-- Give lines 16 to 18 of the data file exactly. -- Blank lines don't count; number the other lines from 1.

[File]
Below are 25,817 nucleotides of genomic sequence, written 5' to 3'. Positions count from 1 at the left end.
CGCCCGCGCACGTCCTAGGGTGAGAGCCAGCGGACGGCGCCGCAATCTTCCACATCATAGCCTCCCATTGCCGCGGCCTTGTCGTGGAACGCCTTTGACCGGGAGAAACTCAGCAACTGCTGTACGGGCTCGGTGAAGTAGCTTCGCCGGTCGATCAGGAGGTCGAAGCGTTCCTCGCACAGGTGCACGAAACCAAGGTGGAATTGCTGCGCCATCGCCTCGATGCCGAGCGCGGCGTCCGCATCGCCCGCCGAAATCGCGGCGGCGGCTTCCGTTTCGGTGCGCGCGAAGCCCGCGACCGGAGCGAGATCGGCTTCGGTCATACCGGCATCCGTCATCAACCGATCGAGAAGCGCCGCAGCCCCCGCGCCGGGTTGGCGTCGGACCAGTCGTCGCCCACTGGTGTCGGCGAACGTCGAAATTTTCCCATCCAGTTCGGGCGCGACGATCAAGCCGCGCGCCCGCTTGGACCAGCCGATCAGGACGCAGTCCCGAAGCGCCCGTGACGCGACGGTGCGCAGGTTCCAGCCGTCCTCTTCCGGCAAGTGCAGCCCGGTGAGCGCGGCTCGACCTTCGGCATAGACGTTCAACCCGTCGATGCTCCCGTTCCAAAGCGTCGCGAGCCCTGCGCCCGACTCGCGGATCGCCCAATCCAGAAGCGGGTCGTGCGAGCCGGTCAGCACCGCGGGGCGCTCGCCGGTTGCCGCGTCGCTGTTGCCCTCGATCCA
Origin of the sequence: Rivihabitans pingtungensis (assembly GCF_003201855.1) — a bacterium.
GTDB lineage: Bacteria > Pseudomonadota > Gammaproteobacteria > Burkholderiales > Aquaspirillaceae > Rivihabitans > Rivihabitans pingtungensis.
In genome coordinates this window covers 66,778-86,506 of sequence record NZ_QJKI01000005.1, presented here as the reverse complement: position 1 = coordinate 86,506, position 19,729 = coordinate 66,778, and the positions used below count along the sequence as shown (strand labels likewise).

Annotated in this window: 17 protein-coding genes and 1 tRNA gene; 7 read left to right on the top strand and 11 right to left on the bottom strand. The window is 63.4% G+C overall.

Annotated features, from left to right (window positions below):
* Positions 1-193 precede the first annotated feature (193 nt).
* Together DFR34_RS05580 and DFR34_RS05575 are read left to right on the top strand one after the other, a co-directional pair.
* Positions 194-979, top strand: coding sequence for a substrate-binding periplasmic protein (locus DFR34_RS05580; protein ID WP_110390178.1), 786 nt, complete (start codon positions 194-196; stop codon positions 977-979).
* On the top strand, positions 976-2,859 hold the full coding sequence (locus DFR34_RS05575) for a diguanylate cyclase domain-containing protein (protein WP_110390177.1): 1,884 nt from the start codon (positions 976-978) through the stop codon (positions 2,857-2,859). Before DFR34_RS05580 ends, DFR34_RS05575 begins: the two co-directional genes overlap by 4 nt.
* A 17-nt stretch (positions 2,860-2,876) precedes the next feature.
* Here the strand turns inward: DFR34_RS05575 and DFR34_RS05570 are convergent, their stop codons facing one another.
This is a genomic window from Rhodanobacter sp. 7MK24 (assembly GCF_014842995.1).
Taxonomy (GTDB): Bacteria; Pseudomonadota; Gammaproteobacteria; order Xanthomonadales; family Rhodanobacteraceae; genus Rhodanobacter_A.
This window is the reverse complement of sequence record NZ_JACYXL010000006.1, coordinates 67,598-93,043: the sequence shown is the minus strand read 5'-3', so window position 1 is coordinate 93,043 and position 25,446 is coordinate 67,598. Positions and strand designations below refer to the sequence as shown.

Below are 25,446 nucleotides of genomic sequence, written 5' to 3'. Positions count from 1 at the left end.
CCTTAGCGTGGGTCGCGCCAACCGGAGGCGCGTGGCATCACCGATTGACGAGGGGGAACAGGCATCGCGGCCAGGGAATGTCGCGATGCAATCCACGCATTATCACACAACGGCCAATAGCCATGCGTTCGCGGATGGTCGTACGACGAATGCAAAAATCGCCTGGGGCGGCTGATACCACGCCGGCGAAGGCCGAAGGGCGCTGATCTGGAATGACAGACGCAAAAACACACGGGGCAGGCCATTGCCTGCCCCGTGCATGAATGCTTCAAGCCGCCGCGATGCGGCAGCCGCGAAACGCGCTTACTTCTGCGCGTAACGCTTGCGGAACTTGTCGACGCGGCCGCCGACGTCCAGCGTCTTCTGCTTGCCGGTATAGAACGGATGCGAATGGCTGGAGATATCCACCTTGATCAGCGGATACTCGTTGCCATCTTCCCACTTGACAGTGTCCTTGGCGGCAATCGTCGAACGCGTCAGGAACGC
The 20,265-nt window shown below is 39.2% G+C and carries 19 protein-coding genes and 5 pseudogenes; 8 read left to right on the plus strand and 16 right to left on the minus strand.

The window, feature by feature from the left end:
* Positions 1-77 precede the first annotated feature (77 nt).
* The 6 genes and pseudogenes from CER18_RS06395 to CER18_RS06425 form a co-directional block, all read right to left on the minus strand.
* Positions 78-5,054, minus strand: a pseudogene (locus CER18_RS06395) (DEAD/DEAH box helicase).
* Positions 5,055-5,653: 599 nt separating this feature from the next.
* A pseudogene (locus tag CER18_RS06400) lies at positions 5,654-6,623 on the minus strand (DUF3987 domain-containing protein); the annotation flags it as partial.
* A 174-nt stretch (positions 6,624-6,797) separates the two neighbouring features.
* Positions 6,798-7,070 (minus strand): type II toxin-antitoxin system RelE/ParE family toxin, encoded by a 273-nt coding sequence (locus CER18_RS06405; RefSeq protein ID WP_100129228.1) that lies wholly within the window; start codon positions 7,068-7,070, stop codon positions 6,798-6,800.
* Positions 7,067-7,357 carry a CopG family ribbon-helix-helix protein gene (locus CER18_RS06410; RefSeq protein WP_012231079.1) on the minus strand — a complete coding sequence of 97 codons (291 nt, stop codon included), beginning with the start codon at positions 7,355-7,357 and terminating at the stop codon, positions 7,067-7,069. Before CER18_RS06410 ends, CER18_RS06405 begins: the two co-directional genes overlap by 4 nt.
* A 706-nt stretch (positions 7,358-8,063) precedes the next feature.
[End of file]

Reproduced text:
This window is the reverse complement of sequence record NZ_JACYXL010000006.1, coordinates 67,598-93,043: the sequence shown is the minus strand read 5'-3', so window position 1 is coordinate 93,043 and position 25,446 is coordinate 67,598. Positions and strand designations below refer to the sequence as shown.

Below are 25,446 nucleotides of genomic sequence, written 5' to 3'. Positions count from 1 at the left end.
CCTTAGCGTGGGTCGCGCCAACCGGAGGCGCGTGGCATCACCGATTGACGAGGGGGAACAGGCATCGCGGCCAGGGAATGTCGCGATGCAATCCACGCATTATCACACAACGGCCAATAGCCATGCGTTCGCGGATGGTCGTACGACGAATGCAAAAATCGCCTGGGGCGGCTGATACCACGCCGGCGAAGGCCGAAGGGCGCTGATCTGGAATGACAGACGCAAAAACACACGGGGCAGGCCATTGCCTGCCCCGTGCATGAATGCTTCAAGCCGCCGCGATGCGGCAGCCGCGAAACGCGCTTACTTCTGCGCGTAACGCTTGCGGAACTTGTCGACGCGGCCGCCGACGTCCAGCGTCTTCTGCTTGCCGGTATAGAACGGATGCGAATGGCTGGAGATATCCACCTTGATCAGCGGATACTCGTTGCCATCTTCCCACTTGACAGTGTCCTTGGCGGCAATCGTCGAACGCGTCAGGAACGC